Wednesday, April 04, 2012

A real eye opener

Here's a very illuminating short essay I saw on Facebook:

I am a 21 year-old student from Finland.

It makes me sad to hear how Americans are suffering.

Here, our taxes are high but we all benefit from them.

I grew up in the countryside and always had access to the same services that people in the city did.

My university is known around the world in my field and my education is not only free, but my government pays ME to go to university. Everyone has a right to this.

Everyone has a right to the best healthcare, there is no such thing as health insurance.

I am young now and able to take risks and pursue my passion because I will never have to worry about starving if I loose my job or my business fails.

I know that when I am old my state pension will be there for me so that I can enjoy my retirement.

We call this the Nordic Model, and under it we live well and our businesses are among the most competitive in the world. I am grateful to have been born a citizen of a country that cares for its people, and I hope that one day the USA will take example from us.

I am the 99%.

I think no comment is necessary.


  1. Anonymous5:12 AM

    Your blog reminds me why I get so frustrated with the Democrats. You tell it like it is; this blog isn't about watered-down liberalism. You believe in true progressive values, forcefully, logically, and articulately made.

    Where is this kind of talk from the Dem leadership?

    It gets harder and harder for me to cast a vote. With each passing election, my desire to stay home only grows stronger.

    --Bryan Doug

  2. First of all, Bryan, what you say about the blog means a lot to me. Thank you.

    Secondly, I do know what you mean about the desire to stay home. I feel that way too. I got so angry with Obama about a year or so ago (I forget the reason now; there have been so many) that I wrote to him and told him he had lost my vote as well as my money.

    But, really, not to vote would be an act of despair, I think. And I don't think I'm prepared to do that to my soul (if you can tell what I'm driving at here....)

  3. Also, Bryan, the Supreme Court. Let us not forget the Supreme Court.

    We're truly doomed, I would assert, if one of today's Republicans ends up appointing more members of the court.

  4. Anonymous12:40 PM

    I hear you. I really do.

    Here's what I'm seeing. In 2006, conservatives seemed to get frustrated with GWB and Republican leadership. So many of my conservative friends said, "Screw this! I'm staying home." The Repubs got drilled, and drilled again in 2008.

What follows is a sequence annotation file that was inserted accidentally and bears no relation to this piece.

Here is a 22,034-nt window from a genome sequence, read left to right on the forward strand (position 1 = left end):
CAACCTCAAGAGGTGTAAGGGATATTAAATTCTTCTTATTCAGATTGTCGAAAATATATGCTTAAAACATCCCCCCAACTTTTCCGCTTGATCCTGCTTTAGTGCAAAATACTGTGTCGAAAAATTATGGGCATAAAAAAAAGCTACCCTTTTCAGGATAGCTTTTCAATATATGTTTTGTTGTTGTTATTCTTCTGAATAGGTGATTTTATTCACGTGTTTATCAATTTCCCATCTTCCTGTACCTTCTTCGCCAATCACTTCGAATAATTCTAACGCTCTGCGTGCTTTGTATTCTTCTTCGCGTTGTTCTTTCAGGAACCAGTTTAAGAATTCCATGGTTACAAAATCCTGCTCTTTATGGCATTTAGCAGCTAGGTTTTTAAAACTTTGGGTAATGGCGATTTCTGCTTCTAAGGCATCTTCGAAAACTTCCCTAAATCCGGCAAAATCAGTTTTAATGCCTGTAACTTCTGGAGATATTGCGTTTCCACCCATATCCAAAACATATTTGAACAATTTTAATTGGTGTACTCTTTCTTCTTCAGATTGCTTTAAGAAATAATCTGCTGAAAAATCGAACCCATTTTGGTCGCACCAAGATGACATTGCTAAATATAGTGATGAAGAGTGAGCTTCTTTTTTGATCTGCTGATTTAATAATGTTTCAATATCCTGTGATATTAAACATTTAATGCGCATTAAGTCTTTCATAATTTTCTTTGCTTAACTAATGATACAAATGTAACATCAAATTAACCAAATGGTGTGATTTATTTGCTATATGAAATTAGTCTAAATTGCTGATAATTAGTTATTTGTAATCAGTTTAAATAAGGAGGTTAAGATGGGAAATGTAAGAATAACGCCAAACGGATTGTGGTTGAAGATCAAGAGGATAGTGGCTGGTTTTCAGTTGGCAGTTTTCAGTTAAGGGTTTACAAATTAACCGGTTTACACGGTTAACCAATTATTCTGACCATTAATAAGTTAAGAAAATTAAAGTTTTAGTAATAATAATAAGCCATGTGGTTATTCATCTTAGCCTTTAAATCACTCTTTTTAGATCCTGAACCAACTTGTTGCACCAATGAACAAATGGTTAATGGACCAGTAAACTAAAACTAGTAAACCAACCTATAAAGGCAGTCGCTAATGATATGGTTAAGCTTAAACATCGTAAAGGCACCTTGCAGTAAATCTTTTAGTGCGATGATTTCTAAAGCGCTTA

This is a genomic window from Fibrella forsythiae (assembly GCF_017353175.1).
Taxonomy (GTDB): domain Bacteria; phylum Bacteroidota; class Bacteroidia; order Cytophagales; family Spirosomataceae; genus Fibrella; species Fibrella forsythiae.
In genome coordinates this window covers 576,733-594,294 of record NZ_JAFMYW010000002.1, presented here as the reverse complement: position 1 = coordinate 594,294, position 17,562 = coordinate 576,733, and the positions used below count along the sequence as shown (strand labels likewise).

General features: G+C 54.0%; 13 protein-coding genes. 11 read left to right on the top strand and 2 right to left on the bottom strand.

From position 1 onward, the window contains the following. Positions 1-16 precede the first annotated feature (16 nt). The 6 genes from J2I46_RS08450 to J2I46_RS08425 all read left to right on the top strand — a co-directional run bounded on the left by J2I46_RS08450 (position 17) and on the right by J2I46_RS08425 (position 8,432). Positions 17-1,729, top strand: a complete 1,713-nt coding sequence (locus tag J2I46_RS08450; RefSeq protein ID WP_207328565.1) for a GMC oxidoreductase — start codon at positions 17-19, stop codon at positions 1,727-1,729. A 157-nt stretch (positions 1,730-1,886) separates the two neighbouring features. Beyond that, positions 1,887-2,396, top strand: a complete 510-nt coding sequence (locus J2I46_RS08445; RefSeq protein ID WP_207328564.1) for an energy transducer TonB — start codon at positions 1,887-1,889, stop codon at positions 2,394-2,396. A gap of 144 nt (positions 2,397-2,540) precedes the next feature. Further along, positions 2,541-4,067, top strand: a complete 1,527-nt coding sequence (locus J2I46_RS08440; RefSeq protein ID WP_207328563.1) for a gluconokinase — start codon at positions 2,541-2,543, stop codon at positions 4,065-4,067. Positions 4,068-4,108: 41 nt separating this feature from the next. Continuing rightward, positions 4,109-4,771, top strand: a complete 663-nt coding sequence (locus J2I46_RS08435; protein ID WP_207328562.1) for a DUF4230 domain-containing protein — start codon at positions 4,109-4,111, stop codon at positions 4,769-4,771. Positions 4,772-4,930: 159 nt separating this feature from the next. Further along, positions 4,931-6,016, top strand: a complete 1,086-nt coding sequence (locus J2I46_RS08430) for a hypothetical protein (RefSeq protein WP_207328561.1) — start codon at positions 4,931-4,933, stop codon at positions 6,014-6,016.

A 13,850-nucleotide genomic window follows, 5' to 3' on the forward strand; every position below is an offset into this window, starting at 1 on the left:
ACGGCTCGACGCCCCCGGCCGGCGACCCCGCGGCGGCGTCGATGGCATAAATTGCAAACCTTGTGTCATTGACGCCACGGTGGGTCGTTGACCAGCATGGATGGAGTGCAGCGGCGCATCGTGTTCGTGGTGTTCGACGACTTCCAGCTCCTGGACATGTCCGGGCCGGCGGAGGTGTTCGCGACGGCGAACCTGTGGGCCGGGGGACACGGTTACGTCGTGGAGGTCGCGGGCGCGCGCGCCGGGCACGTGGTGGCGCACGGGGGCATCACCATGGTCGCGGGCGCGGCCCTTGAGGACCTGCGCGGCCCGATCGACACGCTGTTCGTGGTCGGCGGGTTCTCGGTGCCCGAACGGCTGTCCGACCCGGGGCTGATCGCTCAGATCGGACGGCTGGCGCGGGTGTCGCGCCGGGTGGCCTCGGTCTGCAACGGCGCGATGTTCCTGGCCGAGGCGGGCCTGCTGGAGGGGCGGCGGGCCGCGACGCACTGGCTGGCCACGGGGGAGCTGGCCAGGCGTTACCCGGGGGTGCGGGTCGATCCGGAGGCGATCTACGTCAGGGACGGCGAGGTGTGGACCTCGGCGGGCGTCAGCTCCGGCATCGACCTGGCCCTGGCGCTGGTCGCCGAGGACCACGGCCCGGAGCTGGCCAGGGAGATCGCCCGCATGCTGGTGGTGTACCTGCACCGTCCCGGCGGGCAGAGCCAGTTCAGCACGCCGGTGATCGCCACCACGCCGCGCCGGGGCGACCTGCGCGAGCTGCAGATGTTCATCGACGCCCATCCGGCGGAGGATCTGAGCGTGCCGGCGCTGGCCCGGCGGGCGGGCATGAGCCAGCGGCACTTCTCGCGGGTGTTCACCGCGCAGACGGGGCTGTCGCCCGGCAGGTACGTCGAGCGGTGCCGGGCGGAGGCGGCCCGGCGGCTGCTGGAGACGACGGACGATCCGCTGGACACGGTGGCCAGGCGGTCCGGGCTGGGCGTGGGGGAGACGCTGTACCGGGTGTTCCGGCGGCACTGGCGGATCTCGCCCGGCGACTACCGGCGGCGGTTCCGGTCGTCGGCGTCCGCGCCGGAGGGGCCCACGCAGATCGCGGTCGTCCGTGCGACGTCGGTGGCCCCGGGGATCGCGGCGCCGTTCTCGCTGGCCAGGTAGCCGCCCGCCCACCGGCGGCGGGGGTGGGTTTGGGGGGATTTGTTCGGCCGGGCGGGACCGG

But you know what the result was? The Tea Party. They were single-handedly responsible for electing the most radical (and backward) group of conservatives to the House that I can recall. Love 'em or not -- and count me among the nots -- the Republican base regrouped and got their guys into power. They got the establishment to recognize that they are a force to reckoned with. Is it easy to overstate the importance of the Tea Party? Maybe, but not by much.

    But for some reason, the Dem leadership doesn't listen to us, the Tea Party of the left (if you'll allow me to use that borderline offensive term). Health care is just one example. For instance, we know BHO believes in single payer:

    However, he NEVER fought for it! He ran from it. Hell, if it hadn't been for Speaker Pelosi, we wouldn't have even gotten a whiff of the public option. Instead, we end up with a screwed up bill called reform -- one that requires Americans to do business with the insurance entities responsible for 99% of our troubles embodied in our current health care system. John Edwards was a cad, but he was right: inviting the insurance companies to the table was a horrible mistake with disastrous consequences. Indeed, I fear that the individual mandate makes the health insurance companies even more politically connected. We're now REQUIRING Americans to do business with these goons? That thought makes me nauseous!

    I could go on, but the bottom line is this: I fear that continuing to support the Democrats will only continue us on our present course. The short term alternative -- the Republican party -- would be truly awful. But in the long term, I dream of a truly progressive party, vibrant with solutions, rising from the ashes.

    When reading a political blog, I've learned that what's on the blog is just as important as what's not. Here, I see plenty of attacks on conservative ideas, often in the form of snark. I see quotes from Republican politicians to illustrate their absurdity. But for quotes defending progressive values, they hardly ever come from Democratic politicians. I think I know why that is.

    --Bryan Doug

  5. I have your same concerns about the mandate, Bryan, and I was horrified when the single payer option was eliminated even from discussion and then the public option as well. I remember saying to a friend at the time that I did not see how a mandate without an public option could possibly be constitutional.


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